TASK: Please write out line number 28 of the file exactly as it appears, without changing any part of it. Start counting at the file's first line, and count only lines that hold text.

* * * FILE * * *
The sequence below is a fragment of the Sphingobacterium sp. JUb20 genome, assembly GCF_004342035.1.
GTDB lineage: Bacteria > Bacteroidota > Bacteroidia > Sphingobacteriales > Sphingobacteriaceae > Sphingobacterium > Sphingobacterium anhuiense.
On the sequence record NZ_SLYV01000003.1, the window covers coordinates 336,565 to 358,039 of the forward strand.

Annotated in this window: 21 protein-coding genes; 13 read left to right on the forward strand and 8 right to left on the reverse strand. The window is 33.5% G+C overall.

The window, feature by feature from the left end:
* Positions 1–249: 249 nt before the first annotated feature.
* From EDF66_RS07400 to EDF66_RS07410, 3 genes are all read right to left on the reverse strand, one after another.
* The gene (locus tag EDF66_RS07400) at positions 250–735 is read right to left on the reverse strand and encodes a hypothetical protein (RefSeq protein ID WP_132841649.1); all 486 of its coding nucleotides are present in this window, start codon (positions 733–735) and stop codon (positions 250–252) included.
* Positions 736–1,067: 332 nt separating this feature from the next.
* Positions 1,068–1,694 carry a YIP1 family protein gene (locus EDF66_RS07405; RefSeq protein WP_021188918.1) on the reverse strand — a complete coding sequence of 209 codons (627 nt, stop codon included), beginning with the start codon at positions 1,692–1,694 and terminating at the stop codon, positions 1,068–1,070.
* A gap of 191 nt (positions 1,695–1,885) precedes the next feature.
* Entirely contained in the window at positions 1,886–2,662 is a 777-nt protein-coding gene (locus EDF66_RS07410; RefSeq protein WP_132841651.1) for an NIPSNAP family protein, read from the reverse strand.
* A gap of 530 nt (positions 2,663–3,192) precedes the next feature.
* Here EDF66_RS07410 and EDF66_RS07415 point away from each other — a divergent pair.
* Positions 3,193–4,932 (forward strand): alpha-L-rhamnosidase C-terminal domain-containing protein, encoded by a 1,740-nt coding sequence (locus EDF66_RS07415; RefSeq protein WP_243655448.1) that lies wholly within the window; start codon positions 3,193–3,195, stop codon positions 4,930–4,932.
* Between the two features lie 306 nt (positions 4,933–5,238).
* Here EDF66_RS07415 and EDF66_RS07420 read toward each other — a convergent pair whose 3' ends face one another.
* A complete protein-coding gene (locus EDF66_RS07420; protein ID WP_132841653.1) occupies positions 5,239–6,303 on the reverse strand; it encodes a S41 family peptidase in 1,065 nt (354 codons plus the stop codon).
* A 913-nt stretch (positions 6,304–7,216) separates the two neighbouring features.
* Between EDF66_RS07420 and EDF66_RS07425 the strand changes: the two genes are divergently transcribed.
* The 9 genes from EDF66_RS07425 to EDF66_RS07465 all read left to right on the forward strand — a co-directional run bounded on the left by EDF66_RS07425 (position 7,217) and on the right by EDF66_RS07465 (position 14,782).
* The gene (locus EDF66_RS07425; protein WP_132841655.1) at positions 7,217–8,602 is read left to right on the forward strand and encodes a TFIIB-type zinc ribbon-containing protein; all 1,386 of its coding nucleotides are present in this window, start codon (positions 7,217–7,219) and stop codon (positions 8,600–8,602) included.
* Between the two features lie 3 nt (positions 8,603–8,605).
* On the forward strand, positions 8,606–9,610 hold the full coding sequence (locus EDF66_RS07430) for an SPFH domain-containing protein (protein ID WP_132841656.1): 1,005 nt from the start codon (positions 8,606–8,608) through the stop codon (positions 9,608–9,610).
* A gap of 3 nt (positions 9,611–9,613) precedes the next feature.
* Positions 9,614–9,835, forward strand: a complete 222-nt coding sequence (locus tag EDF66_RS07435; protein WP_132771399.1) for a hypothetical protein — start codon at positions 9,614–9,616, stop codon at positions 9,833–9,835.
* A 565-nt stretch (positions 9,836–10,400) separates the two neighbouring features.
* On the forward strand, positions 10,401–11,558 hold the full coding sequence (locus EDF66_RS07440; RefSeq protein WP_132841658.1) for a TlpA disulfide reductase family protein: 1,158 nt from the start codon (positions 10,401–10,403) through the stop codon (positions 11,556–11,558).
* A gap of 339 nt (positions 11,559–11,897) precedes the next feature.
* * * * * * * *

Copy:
* On the forward strand, positions 10,401–11,558 hold the full coding sequence (locus EDF66_RS07440; RefSeq protein WP_132841658.1) for a TlpA disulfide reductase family protein: 1,158 nt from the start codon (positions 10,401–10,403) through the stop codon (positions 11,556–11,558).